How to Read Music

Reading music could seem like a daunting task, especially for someone who does not have any background. Music uses its own language using signs and symbols. To understand music, you need to understand what the symbols mean. The shape and position of the symbols have meanings that the reader needs to understand.

I. The Staff – The staff is made up of five lines with four spaces in between. Each of these corresponds to a note. This is used as the basic space where the other symbols are placed.

II. Clefs – These are symbols placed at the beginning of staffs. These show the readers what kind of notes the staff corresponds to.

A. Treble Clef (G-clef)

This clef is used in writing music for musical voices, such as sopranos, altos, and tenors. Music played by most woodwind instruments, high brass instruments, and stringed instruments, like guitar and violin, are also written on a treble clef staff. In addition, the notes written with this clef typically corresponds to the notes played with the right hand on the piano.

The notes played on the lines of a treble clef staff, are (from bottom to top):

E G B D F

The mnemonic phrases “Every Good Boy Deserves Fudge” or “Every Good Boy Does Fine” can be used to remember the order of these notes.

The notes written in the spaces between the lines are as follows (from bottom to top):

F A C E

This sequence is easily remembered because it spells the word “FACE.”

B. Base clef (F-Clef)

This clef is used to write music for lower pitched instruments, such as the bassoon and the base, and low brass instruments, such as the tuba and the trombone. The notes written on a Base clef staff corresponds to the notes played by the left hand on the piano.

The following are the notes played on the lines of a base clef staff (from bottom to top):

G B D F A

The mnemonic phrases “Good Buritos Don’t Fall Apart” or “Good Boys Do Fine Always” can help remember the sequence of these notes.

The notes written in the spaces between the lines of a base clef staff are as follows, (from bottom to top):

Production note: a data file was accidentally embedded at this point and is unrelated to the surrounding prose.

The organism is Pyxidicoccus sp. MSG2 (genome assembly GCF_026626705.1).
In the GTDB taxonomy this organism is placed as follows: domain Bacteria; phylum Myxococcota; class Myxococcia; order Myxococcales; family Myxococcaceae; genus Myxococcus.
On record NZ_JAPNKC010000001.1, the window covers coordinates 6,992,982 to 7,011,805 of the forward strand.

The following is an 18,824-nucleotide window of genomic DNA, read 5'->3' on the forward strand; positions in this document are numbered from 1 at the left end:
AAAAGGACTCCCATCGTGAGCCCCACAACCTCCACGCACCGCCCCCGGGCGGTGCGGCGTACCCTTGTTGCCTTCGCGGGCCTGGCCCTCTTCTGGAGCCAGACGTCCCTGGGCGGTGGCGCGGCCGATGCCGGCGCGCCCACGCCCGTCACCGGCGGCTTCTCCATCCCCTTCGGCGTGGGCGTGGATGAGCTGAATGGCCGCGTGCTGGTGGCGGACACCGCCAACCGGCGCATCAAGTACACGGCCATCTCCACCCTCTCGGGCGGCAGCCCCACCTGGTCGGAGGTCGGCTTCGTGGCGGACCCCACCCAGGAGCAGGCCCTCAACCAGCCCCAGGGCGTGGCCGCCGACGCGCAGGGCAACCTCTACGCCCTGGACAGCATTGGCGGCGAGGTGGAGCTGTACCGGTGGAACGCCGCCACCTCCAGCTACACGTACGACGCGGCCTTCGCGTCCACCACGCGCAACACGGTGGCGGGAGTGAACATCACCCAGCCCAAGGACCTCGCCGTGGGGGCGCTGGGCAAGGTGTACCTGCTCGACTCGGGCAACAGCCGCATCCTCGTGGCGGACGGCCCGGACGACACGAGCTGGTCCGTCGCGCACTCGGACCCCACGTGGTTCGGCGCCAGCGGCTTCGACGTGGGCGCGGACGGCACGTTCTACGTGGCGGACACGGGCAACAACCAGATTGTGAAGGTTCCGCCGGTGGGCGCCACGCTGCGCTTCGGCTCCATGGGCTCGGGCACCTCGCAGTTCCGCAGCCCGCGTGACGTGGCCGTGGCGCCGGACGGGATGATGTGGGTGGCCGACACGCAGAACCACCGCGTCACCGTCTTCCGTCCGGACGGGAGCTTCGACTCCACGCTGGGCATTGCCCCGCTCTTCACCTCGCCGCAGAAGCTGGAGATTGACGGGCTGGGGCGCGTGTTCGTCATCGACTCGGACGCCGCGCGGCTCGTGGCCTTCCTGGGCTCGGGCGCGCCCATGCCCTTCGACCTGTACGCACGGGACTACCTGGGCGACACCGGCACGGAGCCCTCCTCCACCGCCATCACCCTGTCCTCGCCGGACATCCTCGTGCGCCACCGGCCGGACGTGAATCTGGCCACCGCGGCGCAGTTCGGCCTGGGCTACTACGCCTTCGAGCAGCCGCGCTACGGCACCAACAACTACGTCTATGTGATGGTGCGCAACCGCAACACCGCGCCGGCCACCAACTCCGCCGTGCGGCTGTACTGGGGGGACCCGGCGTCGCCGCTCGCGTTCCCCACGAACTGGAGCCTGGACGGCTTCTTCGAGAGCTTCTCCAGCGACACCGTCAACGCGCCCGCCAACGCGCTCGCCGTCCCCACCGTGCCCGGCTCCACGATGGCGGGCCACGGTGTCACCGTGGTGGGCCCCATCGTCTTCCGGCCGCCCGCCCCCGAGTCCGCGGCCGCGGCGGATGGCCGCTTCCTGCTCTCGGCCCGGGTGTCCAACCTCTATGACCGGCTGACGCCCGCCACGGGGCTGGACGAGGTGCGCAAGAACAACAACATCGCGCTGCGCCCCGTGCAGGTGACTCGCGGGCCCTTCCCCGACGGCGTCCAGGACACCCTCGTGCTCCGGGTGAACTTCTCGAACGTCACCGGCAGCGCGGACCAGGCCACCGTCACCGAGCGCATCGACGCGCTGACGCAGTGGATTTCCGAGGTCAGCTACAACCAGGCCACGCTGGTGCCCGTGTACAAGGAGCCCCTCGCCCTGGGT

A C E G

This sequence can be remembered with the aid of the mnemonic device “All Cows Eat Grass.”

III. Key Signatures – These symbols are located directly to the right of the clef. These symbols may be a flat, a sharp, or natural.

A flat written on any line or space of the staff indicates that the notes located on that line or space should be played flat. This means it should be played one semi-tone lower. This symbol looks like the lower case of the letter “b.”

A sharp written on a line or a space in any staff indicates that all notes written on that line or space should be played one semi-tone higher. This symbol looks like a number or a pound sign (#).

A natural sign written on a line or a space of any staff indicates that the notes written on these lines and spaces should be as one would normally play it. It cancels out the sharp or the flat by placing it before a particular note. It looks like this: ♮.

IV. Time Signatures – Time signatures indicate the number and kind of notes there are per measure. They usually consist of two numbers and appear like a fraction. The number on top determines the number of beats per measure. For example, the time signature ¾ means that there are three beats in a measure.

On the other hand, the number at the bottom typically indicates which note gets a beat. The number at the bottom could be 1, 2, 4, 8, or 16. These numbers corresponds to a specific note, as indicated in the table below:

Bottom Number Note

1 Whole note

2 Half note

4 Quarter note

8 Eighth note

16 Sixteenth note

Thus, the time signature ¾ means three quarter notes per measure, and 5/2 means five half notes per measure.

V. Types of Notes

  • Whole note – similar to a small unfilled circle. It is worth four beats in common time.
  • Half note – appears just like a whole note with a neck on its side. It is worth half the duration of a whole note.
  • Quarter note – similar to a half note, but with its center filled. It is worth ¼ the duration of a whole note.
  • Eighth note – similar to a half note with a curly line at the end of the neck. It may be placed in groups of four, three, or two. These notes are worth1/8 of the duration of a whole note.
  • Sixteenth note – similar to a quarter note, but has double curlies at the end of its neck. It may also be placed in groups of four, three, or two, joined by a double line. These notes are worth 1/16 of the duration of a whole note.

VI. Rests

  • Whole rest – appears like dark rectangles suspended from the second line from the top of a staff. They are worth the same duration as whole notes.
  • Half rest – appears like dark rectangles sitting atop the third line of a staff. It is worth the duration of a half note.
  • Quarter rests – these are represented by a distinctive symbol that looks like a bird flying sideways. These are worth the same length as quarter notes.